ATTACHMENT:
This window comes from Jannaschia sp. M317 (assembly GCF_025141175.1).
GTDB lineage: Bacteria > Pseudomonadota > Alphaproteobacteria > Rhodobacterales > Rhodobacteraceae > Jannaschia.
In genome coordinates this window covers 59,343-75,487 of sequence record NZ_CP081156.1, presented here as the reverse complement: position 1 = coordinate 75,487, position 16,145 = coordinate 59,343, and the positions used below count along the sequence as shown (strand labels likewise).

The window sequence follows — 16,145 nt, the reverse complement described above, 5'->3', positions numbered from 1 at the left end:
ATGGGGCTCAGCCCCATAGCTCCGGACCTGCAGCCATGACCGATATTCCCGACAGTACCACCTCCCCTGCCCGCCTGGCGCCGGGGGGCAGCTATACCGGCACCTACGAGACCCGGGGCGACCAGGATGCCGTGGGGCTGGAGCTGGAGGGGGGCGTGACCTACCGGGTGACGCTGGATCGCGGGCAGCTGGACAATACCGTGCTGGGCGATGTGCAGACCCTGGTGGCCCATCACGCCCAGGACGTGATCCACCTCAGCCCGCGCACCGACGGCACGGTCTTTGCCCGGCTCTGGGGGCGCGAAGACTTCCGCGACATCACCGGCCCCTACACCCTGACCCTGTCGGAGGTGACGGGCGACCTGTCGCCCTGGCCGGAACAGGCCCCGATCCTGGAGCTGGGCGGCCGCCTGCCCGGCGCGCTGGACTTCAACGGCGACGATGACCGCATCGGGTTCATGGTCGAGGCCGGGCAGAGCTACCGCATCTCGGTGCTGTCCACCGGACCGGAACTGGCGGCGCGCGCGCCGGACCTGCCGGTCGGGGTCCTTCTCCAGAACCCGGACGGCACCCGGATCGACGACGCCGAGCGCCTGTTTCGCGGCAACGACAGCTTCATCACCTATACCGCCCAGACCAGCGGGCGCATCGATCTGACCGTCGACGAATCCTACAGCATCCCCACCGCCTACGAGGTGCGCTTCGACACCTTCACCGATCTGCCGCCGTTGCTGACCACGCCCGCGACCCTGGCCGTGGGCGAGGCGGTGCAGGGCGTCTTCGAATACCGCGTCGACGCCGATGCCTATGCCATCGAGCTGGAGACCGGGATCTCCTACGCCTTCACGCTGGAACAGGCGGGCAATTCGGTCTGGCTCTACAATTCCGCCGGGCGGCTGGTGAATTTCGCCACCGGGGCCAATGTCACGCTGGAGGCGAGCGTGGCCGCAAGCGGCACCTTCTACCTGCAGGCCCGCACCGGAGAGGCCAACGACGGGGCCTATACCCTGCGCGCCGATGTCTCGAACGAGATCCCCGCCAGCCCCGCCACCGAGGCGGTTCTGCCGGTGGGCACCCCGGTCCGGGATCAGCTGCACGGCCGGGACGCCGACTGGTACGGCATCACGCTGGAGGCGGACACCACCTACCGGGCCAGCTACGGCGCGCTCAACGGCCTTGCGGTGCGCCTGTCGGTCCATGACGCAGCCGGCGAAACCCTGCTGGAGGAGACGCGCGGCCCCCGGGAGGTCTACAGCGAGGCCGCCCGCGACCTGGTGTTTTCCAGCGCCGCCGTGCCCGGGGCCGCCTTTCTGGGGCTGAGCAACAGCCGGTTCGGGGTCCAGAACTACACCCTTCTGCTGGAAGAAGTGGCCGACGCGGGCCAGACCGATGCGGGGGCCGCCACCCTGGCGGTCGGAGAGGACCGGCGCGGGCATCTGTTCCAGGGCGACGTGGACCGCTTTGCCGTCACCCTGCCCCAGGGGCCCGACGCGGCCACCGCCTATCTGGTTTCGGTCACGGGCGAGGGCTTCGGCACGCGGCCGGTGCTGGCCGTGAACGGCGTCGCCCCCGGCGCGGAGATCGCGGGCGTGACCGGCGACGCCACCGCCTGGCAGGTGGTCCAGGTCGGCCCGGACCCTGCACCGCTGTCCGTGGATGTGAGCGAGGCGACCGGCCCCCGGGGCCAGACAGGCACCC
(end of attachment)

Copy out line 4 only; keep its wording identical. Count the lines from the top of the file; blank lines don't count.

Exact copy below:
The window sequence follows — 16,145 nt, the reverse complement described above, 5'->3', positions numbered from 1 at the left end: